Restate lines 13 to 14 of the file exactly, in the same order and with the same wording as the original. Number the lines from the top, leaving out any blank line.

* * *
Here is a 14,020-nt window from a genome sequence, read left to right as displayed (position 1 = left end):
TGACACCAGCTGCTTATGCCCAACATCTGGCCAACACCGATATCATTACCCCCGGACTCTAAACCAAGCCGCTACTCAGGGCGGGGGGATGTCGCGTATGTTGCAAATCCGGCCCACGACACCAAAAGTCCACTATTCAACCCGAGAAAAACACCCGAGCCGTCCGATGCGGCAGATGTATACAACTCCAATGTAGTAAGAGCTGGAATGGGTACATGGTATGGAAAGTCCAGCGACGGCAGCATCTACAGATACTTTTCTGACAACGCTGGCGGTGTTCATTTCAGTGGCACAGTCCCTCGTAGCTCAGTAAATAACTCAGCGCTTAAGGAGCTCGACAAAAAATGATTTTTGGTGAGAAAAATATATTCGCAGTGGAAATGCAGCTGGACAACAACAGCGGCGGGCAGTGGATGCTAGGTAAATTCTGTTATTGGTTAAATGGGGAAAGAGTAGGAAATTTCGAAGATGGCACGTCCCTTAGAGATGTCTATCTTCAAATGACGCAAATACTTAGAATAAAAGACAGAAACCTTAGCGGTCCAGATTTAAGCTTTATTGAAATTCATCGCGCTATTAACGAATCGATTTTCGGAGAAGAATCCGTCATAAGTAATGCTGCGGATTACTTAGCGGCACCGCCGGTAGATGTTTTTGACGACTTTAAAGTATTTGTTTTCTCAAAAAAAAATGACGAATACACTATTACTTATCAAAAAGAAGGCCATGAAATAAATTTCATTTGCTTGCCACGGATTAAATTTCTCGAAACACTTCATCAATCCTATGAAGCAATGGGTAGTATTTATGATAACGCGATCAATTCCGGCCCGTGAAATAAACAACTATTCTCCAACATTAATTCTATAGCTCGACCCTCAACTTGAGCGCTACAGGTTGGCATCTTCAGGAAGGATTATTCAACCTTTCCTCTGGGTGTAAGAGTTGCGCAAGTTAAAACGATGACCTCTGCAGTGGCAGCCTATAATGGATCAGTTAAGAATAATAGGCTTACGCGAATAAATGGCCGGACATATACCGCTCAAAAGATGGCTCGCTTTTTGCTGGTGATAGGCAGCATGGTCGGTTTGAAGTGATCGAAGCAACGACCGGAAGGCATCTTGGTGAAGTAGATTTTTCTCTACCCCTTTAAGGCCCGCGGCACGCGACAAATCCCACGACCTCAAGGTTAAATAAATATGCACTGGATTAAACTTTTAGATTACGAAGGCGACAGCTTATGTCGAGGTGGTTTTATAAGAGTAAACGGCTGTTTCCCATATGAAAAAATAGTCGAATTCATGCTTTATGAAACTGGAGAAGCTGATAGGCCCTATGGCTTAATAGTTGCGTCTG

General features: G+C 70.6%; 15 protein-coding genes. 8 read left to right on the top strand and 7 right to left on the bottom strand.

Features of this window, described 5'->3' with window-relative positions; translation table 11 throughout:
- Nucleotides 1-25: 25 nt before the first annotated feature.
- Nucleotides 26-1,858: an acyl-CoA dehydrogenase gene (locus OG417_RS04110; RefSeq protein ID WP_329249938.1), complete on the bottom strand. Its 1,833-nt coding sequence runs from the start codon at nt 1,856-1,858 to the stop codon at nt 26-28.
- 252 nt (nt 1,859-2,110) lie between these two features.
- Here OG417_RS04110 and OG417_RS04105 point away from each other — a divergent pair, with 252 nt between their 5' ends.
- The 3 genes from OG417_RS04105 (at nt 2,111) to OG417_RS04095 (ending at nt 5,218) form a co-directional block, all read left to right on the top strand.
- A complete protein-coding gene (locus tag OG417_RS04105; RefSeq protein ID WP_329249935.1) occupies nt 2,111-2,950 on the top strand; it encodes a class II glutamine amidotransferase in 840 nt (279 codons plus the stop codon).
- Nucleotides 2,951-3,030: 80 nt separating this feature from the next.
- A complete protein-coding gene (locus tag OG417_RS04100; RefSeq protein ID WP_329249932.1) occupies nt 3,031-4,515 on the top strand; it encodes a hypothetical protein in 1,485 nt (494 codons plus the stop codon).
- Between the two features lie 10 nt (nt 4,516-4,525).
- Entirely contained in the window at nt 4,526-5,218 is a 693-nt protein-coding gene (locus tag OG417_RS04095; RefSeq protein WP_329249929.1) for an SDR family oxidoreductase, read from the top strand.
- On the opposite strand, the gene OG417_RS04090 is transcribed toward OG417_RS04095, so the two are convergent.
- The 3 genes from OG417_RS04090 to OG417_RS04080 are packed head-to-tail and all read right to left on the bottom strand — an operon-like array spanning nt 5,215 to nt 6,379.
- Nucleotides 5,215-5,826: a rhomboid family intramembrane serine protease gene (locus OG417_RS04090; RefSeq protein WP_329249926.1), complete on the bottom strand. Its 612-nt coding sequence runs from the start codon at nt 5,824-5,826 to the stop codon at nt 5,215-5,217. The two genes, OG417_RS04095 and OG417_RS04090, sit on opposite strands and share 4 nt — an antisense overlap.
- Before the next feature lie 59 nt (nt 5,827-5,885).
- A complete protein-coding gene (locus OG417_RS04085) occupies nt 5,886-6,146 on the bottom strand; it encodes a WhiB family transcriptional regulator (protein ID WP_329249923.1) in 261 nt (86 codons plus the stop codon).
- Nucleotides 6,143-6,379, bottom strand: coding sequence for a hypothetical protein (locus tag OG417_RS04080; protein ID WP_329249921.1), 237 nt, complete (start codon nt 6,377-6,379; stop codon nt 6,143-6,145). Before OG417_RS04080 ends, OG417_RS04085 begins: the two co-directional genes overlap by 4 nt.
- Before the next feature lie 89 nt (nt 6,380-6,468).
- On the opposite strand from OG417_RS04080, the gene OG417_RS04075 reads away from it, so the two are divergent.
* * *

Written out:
- Between the two features lie 10 nt (nt 4,516-4,525).
- Entirely contained in the window at nt 4,526-5,218 is a 693-nt protein-coding gene (locus tag OG417_RS04095; RefSeq protein WP_329249929.1) for an SDR family oxidoreductase, read from the top strand.